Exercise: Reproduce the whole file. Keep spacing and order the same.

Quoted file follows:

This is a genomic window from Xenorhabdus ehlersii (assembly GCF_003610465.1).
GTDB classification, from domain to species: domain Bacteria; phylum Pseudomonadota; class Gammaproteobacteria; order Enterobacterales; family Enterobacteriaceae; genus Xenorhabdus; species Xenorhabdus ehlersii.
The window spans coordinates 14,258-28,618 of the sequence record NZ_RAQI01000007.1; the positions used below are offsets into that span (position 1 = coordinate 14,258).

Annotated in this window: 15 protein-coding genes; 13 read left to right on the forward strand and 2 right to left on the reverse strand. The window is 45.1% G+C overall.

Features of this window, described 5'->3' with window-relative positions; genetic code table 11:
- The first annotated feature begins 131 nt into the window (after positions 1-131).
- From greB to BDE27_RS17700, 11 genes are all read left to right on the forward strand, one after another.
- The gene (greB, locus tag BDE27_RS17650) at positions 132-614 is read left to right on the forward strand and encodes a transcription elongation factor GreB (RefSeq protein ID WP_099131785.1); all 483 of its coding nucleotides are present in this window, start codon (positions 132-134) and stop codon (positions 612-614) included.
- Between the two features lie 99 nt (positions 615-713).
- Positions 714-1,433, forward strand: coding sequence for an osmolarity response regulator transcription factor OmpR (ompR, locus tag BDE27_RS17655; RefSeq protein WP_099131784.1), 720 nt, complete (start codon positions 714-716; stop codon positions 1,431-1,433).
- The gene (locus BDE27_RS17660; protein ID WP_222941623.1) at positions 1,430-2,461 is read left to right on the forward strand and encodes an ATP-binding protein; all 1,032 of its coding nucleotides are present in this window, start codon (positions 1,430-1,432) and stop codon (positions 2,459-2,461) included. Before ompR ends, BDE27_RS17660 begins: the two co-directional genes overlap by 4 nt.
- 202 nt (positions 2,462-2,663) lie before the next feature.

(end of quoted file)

This is a genomic window from Xenorhabdus ehlersii (assembly GCF_003610465.1).
GTDB classification, from domain to species: domain Bacteria; phylum Pseudomonadota; class Gammaproteobacteria; order Enterobacterales; family Enterobacteriaceae; genus Xenorhabdus; species Xenorhabdus ehlersii.
The window spans coordinates 14,258-28,618 of the sequence record NZ_RAQI01000007.1; the positions used below are offsets into that span (position 1 = coordinate 14,258).

Annotated in this window: 15 protein-coding genes; 13 read left to right on the forward strand and 2 right to left on the reverse strand. The window is 45.1% G+C overall.

Features of this window, described 5'->3' with window-relative positions; genetic code table 11:
- The first annotated feature begins 131 nt into the window (after positions 1-131).
- From greB to BDE27_RS17700, 11 genes are all read left to right on the forward strand, one after another.
- The gene (greB, locus tag BDE27_RS17650) at positions 132-614 is read left to right on the forward strand and encodes a transcription elongation factor GreB (RefSeq protein ID WP_099131785.1); all 483 of its coding nucleotides are present in this window, start codon (positions 132-134) and stop codon (positions 612-614) included.
- Between the two features lie 99 nt (positions 615-713).
- Positions 714-1,433, forward strand: coding sequence for an osmolarity response regulator transcription factor OmpR (ompR, locus tag BDE27_RS17655; RefSeq protein WP_099131784.1), 720 nt, complete (start codon positions 714-716; stop codon positions 1,431-1,433).
- The gene (locus BDE27_RS17660; protein ID WP_222941623.1) at positions 1,430-2,461 is read left to right on the forward strand and encodes an ATP-binding protein; all 1,032 of its coding nucleotides are present in this window, start codon (positions 1,430-1,432) and stop codon (positions 2,459-2,461) included. Before ompR ends, BDE27_RS17660 begins: the two co-directional genes overlap by 4 nt.
- 202 nt (positions 2,462-2,663) lie before the next feature.